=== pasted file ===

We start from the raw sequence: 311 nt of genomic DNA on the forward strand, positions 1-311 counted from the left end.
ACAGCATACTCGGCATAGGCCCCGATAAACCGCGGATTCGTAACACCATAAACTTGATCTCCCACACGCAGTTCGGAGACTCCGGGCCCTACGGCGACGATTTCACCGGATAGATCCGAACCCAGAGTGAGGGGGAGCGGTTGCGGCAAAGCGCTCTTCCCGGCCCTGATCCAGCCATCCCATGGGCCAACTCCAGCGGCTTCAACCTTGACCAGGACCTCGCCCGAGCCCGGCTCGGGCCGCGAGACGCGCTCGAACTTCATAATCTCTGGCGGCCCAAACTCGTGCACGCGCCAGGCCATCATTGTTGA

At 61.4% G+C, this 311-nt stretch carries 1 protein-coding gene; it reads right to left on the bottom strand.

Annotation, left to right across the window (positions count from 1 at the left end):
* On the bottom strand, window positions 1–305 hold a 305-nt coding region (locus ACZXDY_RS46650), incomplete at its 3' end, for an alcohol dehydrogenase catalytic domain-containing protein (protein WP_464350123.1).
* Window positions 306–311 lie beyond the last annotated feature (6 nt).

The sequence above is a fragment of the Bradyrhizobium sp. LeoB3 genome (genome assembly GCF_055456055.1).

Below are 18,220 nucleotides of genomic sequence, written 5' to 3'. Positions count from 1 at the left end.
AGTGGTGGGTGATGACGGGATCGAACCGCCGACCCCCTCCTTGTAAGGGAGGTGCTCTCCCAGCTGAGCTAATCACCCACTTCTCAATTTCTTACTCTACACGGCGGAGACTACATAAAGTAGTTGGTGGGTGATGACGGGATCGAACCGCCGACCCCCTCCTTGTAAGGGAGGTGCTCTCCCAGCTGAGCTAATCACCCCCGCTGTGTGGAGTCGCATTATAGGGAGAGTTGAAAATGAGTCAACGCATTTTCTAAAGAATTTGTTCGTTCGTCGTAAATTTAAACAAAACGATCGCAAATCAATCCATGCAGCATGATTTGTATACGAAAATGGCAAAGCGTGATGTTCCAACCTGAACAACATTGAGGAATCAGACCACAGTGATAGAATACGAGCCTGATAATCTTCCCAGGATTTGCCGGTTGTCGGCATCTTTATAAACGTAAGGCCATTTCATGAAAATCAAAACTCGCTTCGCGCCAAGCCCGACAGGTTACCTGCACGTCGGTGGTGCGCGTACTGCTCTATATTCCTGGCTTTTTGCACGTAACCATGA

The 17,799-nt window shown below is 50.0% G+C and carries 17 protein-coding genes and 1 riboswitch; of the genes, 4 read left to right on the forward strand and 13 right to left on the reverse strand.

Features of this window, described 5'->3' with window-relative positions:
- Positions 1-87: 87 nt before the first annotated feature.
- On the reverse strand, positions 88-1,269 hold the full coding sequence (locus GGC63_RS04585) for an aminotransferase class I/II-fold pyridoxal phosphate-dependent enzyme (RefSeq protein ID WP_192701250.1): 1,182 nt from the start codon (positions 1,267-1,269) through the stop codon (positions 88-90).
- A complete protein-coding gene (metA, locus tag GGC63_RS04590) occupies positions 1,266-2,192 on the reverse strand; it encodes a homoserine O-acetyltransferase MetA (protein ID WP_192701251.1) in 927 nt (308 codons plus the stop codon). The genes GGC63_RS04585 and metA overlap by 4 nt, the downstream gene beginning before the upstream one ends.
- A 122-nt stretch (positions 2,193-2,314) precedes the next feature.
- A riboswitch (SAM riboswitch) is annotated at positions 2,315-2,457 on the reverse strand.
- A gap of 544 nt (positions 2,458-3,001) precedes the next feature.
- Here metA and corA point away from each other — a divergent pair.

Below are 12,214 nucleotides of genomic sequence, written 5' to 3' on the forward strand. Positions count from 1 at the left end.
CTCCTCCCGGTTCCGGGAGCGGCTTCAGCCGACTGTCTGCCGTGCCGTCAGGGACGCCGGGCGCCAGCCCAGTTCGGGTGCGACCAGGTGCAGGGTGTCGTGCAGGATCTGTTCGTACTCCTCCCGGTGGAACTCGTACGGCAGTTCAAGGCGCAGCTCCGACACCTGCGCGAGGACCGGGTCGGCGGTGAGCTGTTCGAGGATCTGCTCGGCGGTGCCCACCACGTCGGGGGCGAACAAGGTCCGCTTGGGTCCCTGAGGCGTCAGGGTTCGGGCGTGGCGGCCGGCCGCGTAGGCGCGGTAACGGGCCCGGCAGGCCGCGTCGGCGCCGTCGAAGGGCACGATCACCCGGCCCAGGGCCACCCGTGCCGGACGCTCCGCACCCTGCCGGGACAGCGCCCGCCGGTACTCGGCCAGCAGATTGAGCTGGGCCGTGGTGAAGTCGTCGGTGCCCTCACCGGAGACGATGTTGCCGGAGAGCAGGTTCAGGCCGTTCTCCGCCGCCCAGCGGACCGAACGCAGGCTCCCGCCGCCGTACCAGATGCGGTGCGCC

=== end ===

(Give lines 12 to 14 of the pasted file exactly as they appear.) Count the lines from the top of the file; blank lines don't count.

- Positions 1-87: 87 nt before the first annotated feature.
- On the reverse strand, positions 88-1,269 hold the full coding sequence (locus GGC63_RS04585) for an aminotransferase class I/II-fold pyridoxal phosphate-dependent enzyme (RefSeq protein ID WP_192701250.1): 1,182 nt from the start codon (positions 1,267-1,269) through the stop codon (positions 88-90).
- A complete protein-coding gene (metA, locus tag GGC63_RS04590) occupies positions 1,266-2,192 on the reverse strand; it encodes a homoserine O-acetyltransferase MetA (protein ID WP_192701251.1) in 927 nt (308 codons plus the stop codon). The genes GGC63_RS04585 and metA overlap by 4 nt, the downstream gene beginning before the upstream one ends.